Once again, Mr. Matson of the Physicians Financial Alliance talked about financial strategies through the use of the ASOCIMAI foundation. Itís obvious that many of the alumni probably because of having been burned by the stock market are uncomfortable when it comes to talking about money management or investment strategies. Thus they find it hard to trust anyone with their financial portfolio. You canít really blame them. †But itís been the assessment that many members have not really understood well the services offered by the Physicians Financial Alliance. If only I have my own personal financial portfolio, I would let this company manage it. Itís because Iíve attended a couple of CME conferences here in Virginia where a company like that of Mr. Matson had a staff of financial experts and lawyers who talked about it. Indeed when it comes to lawyers, I always get leery but I listened carefully. They offered exactly the same services as the Physicians Financial Alliance but their fee was three or more times higher, because for one thing, they have to set up for you your own foundation from scratch. For another, they know you're a doctor, you can afford more and therefore, they charge you the maximum and even more. Believe me, it's not only in the Philippines where you're charged more for some services because you're a doctor. It's everywhere. But then, your profession also has a way of demanding prompt attention if you know how to capitalize on it. With the Alliance, they donít need to set up a foundation for you from scratch, because all these nice Alliance staff do is piggyback a foundation for you with that of ASOCIMAI. Hey, look, if you're tempted to corrupt your mind with the thought of piggyback in terms of sex, forget it.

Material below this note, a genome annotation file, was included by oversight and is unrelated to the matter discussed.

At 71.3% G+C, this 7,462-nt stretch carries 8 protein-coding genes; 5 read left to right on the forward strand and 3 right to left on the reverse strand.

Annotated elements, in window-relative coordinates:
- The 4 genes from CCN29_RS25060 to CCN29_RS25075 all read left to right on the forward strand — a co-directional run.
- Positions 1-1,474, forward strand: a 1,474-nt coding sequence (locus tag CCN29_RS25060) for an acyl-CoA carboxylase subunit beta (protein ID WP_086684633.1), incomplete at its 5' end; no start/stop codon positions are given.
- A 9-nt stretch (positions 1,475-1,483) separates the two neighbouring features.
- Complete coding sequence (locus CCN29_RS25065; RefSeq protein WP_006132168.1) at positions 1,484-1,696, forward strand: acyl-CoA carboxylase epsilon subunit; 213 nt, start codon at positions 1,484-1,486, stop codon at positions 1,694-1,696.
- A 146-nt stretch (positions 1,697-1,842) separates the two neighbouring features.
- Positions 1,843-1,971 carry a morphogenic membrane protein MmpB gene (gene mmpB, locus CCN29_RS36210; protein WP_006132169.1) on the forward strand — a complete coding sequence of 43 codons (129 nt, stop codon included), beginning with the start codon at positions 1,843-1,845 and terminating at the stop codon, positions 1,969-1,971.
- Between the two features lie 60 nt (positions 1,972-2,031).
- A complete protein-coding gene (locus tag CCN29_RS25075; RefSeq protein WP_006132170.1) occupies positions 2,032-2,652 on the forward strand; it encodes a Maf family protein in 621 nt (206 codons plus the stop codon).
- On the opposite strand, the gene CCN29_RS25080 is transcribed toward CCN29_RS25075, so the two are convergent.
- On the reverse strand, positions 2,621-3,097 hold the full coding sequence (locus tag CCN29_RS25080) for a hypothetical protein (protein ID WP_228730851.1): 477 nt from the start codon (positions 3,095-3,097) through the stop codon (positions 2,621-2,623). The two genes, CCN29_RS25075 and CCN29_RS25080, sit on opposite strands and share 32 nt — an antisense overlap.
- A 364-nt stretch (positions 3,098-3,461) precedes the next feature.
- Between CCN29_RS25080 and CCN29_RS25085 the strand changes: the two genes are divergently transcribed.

Physicians Financial Alliance has the best offer at the price it is asking for. Itís just that Iím not in a private practice and I donít have a personal portfolio that I can switch services to. My employer Ė The Commonwealth of Virginia Ė is the one that provides free our retirement funds that in my basic computation will be more than enough to last me a lifetime when I retire at 62, a lot more when I retire beyond that age. Itís one of the great benefits I get from my job, not to mention its deferred compensation that it also contributes some for me, and itís only an 8-5 job with no sleepless nights and struggling weekends without an extra fee. Whatever other funds my family used to have, have long been gone Ė wiped out by the conspiracy of kids and mortgages. My wife and I live from paycheck to paycheck at least for the meantime while all the three of our kids are in private colleges at the same time. Indeed Iím sometimes tempted to take a part-time job. But then, why would I kill myself? So I understand exactly those of you who are uncomfortable with your money, because not only that your practice may have slowed down some while the malpractice insurance premium has soared, you may also have kids in college. Out of state and private colleges can make you lose your shirt. And even if you have money, kids' college expenses are not peanuts.
Anyway, simply talk to Mr. Matson or his staff about it particularly if you're in a private practice and has a corporation. You are not obligated to use their services. If you end up using their services, believe me, youíd be glad you did. Being in our profession, you and I have been cheated too long by the lawyers and politicians and the circumstances they have created. Physicians Financial Alliance can help protect your portfolio from the financial downside effects of these circumstances like the ravages of taxes, and keep you at peace even in the ups and downs of the market to have the assurance that you can continue the lifestyle you want one day when you retire. Furthermore, instead of giving money to Uncle Sam whose financial appetite is insatiable and who, keeps giving money away like it has a never-ending supply, the Physicians Financial Alliance gives it to the ASOCIMAI foundation for you. In fact, with only two ASOCIMAI members using the Physicians Financial Alliance services, our foundation has already been getting about $3,000 a year from the Alliance. Not only that that money could have gone to Uncle Sam, these two members could have been taxed more. These are just a couple of great advantages. There are more. So contact them. Here is their web site address: www.pfamd.com.